Of particular relevance here is how we might understand BMA as a software tool. Seen alone, as a tool that figures biological phenomena with respect to computational formalisms, it appears an object vulnerable to conceptual difficulties. However, situated in use—practical use—we see it, as far as possible, being implicated in and giving shape to what Amann and Knorr Certina refer to as “a basis for a sequence of practice” (1988: 138); that is, contributing to “the work of seeing what the data consist of” (ibid.) and, particularly for BMA, ‘what to do with what is seen’.13 By interleaving BMA’s results with a temporal representation in Excel, for instance, the user can see the analysis introducing a way to interrogate and further augment a continually evolving ‘picture’ of cellular development. Again, the fault lines seem not to hinge on the epistemological or even ontological consistency of the data—a strict notion of what is real, or the coherence of the techniques used to produce and represent results. Rather it is whether they enable a trajectory of action and interpretation.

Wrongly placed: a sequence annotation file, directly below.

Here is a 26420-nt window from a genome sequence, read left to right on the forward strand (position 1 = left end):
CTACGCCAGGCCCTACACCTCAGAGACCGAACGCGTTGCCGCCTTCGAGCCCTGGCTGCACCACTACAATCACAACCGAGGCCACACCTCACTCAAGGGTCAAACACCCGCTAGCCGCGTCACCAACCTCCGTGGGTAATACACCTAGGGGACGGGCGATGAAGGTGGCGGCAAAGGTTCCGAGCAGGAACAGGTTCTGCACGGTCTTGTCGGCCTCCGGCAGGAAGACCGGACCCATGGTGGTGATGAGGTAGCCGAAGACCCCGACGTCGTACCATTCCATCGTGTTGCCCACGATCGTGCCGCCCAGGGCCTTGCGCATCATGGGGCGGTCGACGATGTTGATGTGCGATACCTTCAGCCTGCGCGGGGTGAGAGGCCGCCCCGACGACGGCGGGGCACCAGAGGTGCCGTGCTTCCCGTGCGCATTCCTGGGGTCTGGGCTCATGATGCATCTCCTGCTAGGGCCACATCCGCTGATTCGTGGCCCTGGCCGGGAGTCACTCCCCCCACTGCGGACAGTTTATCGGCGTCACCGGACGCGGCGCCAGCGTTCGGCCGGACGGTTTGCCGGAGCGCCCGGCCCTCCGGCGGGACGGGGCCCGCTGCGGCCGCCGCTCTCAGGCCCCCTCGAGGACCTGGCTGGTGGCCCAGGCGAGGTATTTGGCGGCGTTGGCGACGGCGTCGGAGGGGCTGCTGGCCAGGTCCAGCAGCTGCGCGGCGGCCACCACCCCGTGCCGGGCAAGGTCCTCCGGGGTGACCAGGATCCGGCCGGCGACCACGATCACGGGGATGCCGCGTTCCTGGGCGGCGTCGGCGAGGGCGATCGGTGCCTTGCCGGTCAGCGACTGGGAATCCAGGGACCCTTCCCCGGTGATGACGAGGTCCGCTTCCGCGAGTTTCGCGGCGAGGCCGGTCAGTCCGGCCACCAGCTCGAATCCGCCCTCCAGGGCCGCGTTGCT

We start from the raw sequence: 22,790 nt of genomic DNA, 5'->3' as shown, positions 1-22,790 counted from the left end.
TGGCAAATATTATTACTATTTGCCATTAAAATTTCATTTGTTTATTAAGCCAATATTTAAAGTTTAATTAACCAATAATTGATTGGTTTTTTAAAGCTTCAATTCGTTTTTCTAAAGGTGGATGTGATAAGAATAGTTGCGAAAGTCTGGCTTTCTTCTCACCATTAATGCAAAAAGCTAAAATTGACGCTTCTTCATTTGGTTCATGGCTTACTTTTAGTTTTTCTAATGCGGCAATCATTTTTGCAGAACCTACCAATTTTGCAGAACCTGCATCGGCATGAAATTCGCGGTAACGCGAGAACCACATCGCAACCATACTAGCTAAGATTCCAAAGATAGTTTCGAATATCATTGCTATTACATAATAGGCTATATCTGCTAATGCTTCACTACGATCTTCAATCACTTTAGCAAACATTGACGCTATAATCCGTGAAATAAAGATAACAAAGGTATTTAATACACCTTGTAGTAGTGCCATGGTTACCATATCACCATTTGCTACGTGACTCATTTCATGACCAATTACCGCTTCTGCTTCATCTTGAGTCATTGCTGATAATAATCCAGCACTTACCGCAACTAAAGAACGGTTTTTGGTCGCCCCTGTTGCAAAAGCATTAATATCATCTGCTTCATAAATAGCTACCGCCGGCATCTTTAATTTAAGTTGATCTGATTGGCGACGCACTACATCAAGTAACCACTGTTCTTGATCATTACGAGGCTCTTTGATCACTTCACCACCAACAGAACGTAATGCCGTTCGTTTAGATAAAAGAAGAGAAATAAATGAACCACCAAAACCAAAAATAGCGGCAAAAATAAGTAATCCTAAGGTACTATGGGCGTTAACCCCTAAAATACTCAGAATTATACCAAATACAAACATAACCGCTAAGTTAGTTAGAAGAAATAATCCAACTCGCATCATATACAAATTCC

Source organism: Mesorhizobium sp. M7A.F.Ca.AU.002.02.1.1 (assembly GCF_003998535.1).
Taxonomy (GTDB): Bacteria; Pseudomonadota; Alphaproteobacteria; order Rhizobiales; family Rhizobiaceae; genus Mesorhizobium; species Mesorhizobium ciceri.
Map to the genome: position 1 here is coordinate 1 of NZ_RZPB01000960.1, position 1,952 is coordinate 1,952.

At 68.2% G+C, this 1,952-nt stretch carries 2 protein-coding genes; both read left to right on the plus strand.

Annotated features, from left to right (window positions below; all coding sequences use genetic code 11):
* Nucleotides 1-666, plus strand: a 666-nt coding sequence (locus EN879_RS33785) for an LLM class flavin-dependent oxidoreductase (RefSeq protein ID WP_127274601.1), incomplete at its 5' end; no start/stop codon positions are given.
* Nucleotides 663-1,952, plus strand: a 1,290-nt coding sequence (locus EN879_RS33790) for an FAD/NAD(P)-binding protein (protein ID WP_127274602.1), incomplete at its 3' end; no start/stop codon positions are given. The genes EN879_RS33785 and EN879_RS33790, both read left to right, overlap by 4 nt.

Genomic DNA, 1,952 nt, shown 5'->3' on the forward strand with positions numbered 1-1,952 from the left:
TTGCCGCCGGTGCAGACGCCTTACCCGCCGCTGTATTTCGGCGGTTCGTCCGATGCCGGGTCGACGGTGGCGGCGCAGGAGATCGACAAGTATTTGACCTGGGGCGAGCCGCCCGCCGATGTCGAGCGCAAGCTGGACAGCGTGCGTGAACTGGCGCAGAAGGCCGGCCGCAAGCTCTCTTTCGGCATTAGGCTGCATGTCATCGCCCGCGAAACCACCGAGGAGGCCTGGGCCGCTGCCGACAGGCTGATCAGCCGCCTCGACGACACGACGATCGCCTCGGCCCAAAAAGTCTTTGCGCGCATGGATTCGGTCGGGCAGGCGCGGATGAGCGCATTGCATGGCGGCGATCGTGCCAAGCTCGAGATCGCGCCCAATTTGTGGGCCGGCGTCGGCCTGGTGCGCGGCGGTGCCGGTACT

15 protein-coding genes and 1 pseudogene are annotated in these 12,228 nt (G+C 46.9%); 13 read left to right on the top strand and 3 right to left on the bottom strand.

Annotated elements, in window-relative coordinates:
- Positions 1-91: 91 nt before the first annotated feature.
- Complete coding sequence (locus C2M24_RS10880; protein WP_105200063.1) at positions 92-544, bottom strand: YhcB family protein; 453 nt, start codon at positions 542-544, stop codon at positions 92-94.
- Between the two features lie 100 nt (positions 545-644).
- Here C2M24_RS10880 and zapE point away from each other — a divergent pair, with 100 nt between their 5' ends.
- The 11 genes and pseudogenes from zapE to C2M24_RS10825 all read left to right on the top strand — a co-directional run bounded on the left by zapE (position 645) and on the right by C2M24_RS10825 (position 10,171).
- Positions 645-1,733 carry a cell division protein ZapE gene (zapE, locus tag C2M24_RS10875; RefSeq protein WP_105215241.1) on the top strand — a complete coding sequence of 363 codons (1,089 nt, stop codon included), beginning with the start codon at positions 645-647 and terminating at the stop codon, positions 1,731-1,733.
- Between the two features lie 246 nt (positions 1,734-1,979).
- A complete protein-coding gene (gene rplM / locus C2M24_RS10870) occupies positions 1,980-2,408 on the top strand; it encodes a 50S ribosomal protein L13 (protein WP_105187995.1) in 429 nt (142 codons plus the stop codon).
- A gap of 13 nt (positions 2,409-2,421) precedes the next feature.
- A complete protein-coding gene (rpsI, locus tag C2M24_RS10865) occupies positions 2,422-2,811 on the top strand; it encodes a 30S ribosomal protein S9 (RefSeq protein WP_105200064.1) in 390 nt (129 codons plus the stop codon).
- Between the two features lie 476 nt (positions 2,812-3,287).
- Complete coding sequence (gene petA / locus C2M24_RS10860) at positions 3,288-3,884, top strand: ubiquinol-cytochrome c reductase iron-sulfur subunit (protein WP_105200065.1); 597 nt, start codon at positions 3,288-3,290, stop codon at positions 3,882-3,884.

The application of software tools such as BMA seem, then, to be something fairly characterised in terms of a processual moving on. True, for BMA there have been some significant conceptual difficulties surrounding how networks are treated and particularly how time is accounted for. The relationships between the computational formalisms, the UI and use, are not at all pre-determined or fixed, however. So, with BMA, the difficulties are far from the unassailable frictions seen from an essentialist viewpoint. Instead, step-by-step, things get drawn together, compared, contrasted, reworked, etc.; the outcome is an interactional accomplishment, one that emerges from a working with and through the (in-)stabilities and frictions. For software, then, the lesson here appears to be that we come to understand computational tools not as cementing forms of knowing and doing, but rather in how they are entangled in processual relations through practice, and how these relations enact possibilities for moving on.